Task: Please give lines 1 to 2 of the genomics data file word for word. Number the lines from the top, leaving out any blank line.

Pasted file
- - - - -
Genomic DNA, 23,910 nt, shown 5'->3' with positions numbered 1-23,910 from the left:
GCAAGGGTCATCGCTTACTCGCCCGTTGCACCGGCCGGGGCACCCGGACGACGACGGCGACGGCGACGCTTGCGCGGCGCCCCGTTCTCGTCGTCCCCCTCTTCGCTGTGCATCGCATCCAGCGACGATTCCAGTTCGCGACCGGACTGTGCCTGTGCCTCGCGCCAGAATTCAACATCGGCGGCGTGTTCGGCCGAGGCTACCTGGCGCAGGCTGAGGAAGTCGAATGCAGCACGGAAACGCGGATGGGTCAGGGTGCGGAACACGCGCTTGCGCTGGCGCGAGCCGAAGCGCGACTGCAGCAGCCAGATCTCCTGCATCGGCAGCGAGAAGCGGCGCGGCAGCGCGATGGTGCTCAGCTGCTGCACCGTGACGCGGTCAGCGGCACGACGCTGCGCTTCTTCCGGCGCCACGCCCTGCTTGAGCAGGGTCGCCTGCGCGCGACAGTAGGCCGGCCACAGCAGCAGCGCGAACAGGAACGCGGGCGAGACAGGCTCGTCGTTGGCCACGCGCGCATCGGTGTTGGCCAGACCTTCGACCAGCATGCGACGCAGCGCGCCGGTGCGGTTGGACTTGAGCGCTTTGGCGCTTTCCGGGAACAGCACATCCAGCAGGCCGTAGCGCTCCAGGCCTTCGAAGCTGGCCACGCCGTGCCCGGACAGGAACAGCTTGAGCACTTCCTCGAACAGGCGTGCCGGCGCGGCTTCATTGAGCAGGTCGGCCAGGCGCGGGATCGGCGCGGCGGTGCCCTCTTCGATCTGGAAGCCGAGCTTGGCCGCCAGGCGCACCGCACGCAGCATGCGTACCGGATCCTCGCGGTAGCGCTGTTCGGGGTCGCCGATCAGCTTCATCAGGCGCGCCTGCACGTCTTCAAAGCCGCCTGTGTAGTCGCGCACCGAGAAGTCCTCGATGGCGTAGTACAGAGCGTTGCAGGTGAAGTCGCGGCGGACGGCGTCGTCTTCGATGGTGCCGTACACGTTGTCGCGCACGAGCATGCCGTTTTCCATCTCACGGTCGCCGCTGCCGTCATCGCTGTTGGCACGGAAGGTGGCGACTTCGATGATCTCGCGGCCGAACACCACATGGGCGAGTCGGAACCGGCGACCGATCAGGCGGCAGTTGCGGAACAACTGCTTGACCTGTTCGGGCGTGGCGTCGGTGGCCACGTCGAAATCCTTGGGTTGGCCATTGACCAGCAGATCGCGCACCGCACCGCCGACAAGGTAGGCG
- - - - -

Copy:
Genomic DNA, 23,910 nt, shown 5'->3' with positions numbered 1-23,910 from the left:
GCAAGGGTCATCGCTTACTCGCCCGTTGCACCGGCCGGGGCACCCGGACGACGACGGCGACGGCGACGCTTGCGCGGCGCCCCGTTCTCGTCGTCCCCCTCTTCGCTGTGCATCGCATCCAGCGACGATTCCAGTTCGCGACCGGACTGTGCCTGTGCCTCGCGCCAGAATTCAACATCGGCGGCGTGTTCGGCCGAGGCTACCTGGCGCAGGCTGAGGAAGTCGAATGCAGCACGGAAACGCGGATGGGTCAGGGTGCGGAACACGCGCTTGCGCTGGCGCGAGCCGAAGCGCGACTGCAGCAGCCAGATCTCCTGCATCGGCAGCGAGAAGCGGCGCGGCAGCGCGATGGTGCTCAGCTGCTGCACCGTGACGCGGTCAGCGGCACGACGCTGCGCTTCTTCCGGCGCCACGCCCTGCTTGAGCAGGGTCGCCTGCGCGCGACAGTAGGCCGGCCACAGCAGCAGCGCGAACAGGAACGCGGGCGAGACAGGCTCGTCGTTGGCCACGCGCGCATCGGTGTTGGCCAGACCTTCGACCAGCATGCGACGCAGCGCGCCGGTGCGGTTGGACTTGAGCGCTTTGGCGCTTTCCGGGAACAGCACATCCAGCAGGCCGTAGCGCTCCAGGCCTTCGAAGCTGGCCACGCCGTGCCCGGACAGGAACAGCTTGAGCACTTCCTCGAACAGGCGTGCCGGCGCGGCTTCATTGAGCAGGTCGGCCAGGCGCGGGATCGGCGCGGCGGTGCCCTCTTCGATCTGGAAGCCGAGCTTGGCCGCCAGGCGCACCGCACGCAGCATGCGTACCGGATCCTCGCGGTAGCGCTGTTCGGGGTCGCCGATCAGCTTCATCAGGCGCGCCTGCACGTCTTCAAAGCCGCCTGTGTAGTCGCGCACCGAGAAGTCCTCGATGGCGTAGTACAGAGCGTTGCAGGTGAAGTCGCGGCGGACGGCGTCGTCTTCGATGGTGCCGTACACGTTGTCGCGCACGAGCATGCCGTTTTCCATCTCACGGTCGCCGCTGCCGTCATCGCTGTTGGCACGGAAGGTGGCGACTTCGATGATCTCGCGGCCGAACACCACATGGGCGAGTCGGAACCGGCGACCGATCAGGCGGCAGTTGCGGAACAACTGCTTGACCTGTTCGGGCGTGGCGTCGGTGGCCACGTCGAAATCCTTGGGTTGGCCATTGACCAGCAGATCGCGCACCGCACCGCCGACAAGGTAGGCG